Seattle-based DroneSeed uses SUAS to reforest areas destroyed by forest fires. Their 8-foot drones fly in groups of up to five, using pre-programmed routes and dropping “seed pots” into areas where they have the best chance of growing again. Each SUAS can hold up to 57 pounds of seminal vessels. Grant Canary, CEO of DroneSeed, told CNN Business, “We’re six times faster than a tree planter with a shovel doing about two acres a day, and we’ve cut supply chains [for getting new seeds in the ground] dropped from three years to three months. “Earlier this year, DroneSeed received exemptions from the FAA to fly over and replant burned forests. The company is already restoring forests affected by the August fire in California and Oregon’s Holiday Farm Fire, and is investigating other fire-affected areas along the west coast where its technology could be used.
DroneSeed’s seed pots contain fertilizers, nutrients, and pesticides that help the seeds take root more effectively. “The vessel is a dry fiber and therefore absorbs moisture. It soaks up and expands, ”Canary said. “This helps prevent dehydration or dehydration, which is a major cause of sperm mortality.” That includes pepper: “We don’t want the seed to be eaten, so … really super flavorful pepper is one of the ingredients,” Canary added. “Squirrels eat it, they get the message and they say ‘no thanks’.”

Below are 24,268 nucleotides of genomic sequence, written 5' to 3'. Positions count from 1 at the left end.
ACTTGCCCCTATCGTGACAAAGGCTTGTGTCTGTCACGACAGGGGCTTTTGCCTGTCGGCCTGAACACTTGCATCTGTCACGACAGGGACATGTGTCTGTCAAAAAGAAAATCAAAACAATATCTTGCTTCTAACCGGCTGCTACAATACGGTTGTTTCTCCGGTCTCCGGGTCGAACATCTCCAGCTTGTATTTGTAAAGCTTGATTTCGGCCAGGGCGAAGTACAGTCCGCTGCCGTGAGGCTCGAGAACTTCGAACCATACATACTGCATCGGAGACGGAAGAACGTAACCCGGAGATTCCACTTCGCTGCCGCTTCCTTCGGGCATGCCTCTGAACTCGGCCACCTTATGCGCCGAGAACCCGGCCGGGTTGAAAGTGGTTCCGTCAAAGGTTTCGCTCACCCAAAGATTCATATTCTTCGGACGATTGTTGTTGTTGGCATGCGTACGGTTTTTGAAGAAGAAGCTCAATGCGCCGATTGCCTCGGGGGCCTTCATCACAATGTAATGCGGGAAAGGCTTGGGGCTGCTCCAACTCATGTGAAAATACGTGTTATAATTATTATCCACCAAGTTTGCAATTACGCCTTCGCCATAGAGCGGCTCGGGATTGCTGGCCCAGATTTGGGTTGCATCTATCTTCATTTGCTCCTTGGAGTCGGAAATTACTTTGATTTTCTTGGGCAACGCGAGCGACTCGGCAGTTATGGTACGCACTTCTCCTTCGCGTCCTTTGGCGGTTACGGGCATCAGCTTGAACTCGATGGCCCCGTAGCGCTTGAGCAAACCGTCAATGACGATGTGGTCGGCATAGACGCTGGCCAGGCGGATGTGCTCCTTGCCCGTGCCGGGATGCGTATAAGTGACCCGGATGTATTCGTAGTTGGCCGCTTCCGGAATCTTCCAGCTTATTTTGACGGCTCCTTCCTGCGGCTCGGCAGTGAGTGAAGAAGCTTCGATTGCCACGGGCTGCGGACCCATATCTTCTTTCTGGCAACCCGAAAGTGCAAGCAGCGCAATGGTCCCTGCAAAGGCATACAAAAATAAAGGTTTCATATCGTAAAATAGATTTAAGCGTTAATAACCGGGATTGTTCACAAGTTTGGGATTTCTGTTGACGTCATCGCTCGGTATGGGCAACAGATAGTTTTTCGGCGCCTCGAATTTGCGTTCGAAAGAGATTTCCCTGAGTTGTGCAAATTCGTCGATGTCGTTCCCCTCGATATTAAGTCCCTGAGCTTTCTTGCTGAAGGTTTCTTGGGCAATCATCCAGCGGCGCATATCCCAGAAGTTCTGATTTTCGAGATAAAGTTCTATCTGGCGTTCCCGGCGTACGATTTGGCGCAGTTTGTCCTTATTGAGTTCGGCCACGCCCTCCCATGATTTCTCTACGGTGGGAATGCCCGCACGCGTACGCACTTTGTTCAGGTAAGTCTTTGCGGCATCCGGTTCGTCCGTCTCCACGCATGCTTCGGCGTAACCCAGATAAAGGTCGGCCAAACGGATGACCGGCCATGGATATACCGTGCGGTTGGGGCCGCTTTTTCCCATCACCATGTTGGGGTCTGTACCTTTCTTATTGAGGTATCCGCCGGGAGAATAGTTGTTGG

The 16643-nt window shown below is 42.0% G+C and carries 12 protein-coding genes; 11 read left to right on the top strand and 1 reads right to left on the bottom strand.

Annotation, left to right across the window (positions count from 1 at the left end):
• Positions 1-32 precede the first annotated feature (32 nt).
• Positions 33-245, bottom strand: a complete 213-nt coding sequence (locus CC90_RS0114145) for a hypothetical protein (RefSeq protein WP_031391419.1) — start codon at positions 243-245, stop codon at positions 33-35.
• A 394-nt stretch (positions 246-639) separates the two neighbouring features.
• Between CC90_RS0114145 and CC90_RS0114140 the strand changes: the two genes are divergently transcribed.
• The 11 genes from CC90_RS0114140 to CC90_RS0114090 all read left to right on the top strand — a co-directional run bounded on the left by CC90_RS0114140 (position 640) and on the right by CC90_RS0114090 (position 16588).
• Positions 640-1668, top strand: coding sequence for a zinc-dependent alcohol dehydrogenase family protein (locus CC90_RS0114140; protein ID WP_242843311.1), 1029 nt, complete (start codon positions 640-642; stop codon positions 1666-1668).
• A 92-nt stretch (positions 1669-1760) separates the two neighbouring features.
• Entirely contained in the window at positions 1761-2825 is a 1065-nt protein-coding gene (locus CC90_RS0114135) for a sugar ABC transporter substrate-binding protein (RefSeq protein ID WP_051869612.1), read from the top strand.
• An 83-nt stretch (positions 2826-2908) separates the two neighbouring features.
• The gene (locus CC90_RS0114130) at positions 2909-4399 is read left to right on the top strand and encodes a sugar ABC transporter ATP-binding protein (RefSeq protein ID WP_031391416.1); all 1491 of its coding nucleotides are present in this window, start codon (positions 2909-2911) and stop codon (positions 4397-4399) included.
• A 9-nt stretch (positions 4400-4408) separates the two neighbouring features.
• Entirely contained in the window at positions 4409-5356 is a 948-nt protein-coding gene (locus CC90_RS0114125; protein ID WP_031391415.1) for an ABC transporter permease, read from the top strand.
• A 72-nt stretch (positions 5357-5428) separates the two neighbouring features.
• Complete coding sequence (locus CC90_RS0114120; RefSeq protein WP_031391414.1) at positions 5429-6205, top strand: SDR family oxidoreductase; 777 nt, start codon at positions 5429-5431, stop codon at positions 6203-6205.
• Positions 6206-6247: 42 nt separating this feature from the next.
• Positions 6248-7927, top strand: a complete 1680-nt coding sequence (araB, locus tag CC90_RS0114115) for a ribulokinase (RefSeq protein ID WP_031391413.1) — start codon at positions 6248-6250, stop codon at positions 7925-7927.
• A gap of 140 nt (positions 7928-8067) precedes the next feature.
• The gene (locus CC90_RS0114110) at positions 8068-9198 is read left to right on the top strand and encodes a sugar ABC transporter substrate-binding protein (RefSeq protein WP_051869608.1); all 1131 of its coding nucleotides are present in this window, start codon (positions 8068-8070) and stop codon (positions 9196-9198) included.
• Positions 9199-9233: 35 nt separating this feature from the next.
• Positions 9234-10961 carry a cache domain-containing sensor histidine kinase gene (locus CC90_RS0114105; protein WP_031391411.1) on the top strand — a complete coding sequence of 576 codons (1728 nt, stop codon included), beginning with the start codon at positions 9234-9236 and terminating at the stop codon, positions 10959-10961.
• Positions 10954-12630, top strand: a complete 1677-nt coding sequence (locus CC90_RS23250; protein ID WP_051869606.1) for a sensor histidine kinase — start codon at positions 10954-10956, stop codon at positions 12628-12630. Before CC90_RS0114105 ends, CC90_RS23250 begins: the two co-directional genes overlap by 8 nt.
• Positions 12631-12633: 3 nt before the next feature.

DroneSeed claims it can grow up to 140 trees per acre based on trials in New Zealand and Washington state. “Now, with this fire season, we have unprecedented demand,” Canary said.